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How Good Food Makes You Feel Great and Helps You Sleep

Sometimes simple answers are staring us right in the face and we still can’t see them. Would you change your diet if doing so would create a centered, calm, happy, well-rested, sleep-through-the-night kind of person?

An important job

Of course you would. We are given so many choices when feeding our bodies, and like most things, when overloaded with options, it’s difficult to make the right choice. After recently attending a conference on nutrition, while walking away, I thought, “If I changed one thing from the knowledge I gained today, what would it be?” The conference reminded me that I have a very important job¾the job of caring for my body. Nutritionally speaking, what I choose to eat will make me feel either good or bad. I will be tempted. It won’t always be easy, but with persistence, making better food choices becomes natural. I understand how my body is very special and that the food I choose to go inside my body is incredibly important.

Scientific study proves common sense nutrition works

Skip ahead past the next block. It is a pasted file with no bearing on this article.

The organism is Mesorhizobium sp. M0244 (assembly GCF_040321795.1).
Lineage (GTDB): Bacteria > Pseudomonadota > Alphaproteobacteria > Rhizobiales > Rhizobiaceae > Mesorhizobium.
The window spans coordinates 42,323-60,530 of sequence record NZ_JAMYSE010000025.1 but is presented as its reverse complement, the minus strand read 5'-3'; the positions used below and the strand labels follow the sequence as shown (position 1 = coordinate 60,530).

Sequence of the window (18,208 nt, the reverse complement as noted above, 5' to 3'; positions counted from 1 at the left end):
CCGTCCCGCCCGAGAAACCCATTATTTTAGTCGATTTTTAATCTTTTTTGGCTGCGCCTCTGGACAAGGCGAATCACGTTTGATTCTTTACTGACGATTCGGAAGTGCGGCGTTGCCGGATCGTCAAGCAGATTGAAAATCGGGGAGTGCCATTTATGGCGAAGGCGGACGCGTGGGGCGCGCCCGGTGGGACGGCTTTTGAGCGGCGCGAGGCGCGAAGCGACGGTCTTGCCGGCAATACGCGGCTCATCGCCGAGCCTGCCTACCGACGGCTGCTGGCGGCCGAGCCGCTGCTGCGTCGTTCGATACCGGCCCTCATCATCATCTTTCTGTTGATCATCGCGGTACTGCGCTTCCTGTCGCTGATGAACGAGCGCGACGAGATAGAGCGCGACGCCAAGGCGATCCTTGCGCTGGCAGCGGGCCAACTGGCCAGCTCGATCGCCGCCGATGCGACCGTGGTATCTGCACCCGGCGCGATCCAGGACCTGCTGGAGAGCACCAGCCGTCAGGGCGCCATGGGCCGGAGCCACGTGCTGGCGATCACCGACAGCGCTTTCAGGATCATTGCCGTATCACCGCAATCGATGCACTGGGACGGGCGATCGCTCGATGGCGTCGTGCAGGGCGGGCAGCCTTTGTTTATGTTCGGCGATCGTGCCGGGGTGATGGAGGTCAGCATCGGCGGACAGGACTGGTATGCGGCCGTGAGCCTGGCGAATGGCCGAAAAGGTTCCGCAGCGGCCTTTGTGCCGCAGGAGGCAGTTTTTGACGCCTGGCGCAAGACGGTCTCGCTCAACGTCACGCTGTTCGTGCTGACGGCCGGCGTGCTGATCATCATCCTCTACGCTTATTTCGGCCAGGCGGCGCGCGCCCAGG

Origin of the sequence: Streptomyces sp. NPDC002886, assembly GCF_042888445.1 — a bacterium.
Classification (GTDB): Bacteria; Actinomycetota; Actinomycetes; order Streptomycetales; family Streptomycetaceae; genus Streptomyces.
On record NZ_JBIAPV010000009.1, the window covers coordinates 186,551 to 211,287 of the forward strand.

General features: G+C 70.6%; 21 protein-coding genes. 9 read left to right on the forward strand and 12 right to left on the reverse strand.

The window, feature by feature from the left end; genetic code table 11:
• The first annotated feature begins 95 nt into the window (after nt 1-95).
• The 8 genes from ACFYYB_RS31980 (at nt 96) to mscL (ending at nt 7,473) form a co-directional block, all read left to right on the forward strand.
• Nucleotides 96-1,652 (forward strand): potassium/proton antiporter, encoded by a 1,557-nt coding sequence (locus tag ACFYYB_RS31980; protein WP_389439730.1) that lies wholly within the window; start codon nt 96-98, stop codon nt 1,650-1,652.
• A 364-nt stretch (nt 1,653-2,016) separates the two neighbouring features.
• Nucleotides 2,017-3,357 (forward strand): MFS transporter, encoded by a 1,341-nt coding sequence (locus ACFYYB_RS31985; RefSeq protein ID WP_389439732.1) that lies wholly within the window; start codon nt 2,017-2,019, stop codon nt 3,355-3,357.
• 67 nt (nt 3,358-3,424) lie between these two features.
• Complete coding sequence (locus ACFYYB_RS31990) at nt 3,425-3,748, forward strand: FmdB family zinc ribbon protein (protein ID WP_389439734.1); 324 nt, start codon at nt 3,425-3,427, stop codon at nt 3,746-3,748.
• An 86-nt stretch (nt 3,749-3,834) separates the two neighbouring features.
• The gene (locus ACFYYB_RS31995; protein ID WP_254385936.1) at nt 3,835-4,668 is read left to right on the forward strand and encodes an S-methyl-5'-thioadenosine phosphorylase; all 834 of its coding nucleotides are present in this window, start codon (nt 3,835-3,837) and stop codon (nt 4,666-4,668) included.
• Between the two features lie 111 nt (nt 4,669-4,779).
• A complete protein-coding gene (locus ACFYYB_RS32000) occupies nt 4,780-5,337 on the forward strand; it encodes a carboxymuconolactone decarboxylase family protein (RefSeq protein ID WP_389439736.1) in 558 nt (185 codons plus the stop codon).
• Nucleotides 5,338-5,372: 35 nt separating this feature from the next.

This nutritional conference in London hosted an assortment of specialists in the field of nutrition. Dr. Neil Ward, a professor of chemistry at the University of Surrey, England, reported on a study of nutrition and human behavior. The results were quite incredible. Dr. Ward proved that problems such as sleeping difficulties, hyperactivity and excessive allergies were markedly improved by modifying the diet and supplementing with vitamins and minerals. Nutrition and vitamins, used as the only intervention, got better results than similar studies that used pharmaceuticals.

Another scientific study Dr. Ward conducted documented the link between nutrition and criminal behavior. This involved altering the diets of juvenile inmates by replacing soft drinks and junk food with fruit juice, fruits, vegetables, and whole foods. The results showed a reduction in disciplinary action of forty-five percent. Another convincing study supports a common-sense approach to nutrition. This study involved 3,000 young offenders who experienced a seventy-to-eighty percent reduction in criminal behavior over twelve months while on a high-nutrition diet.

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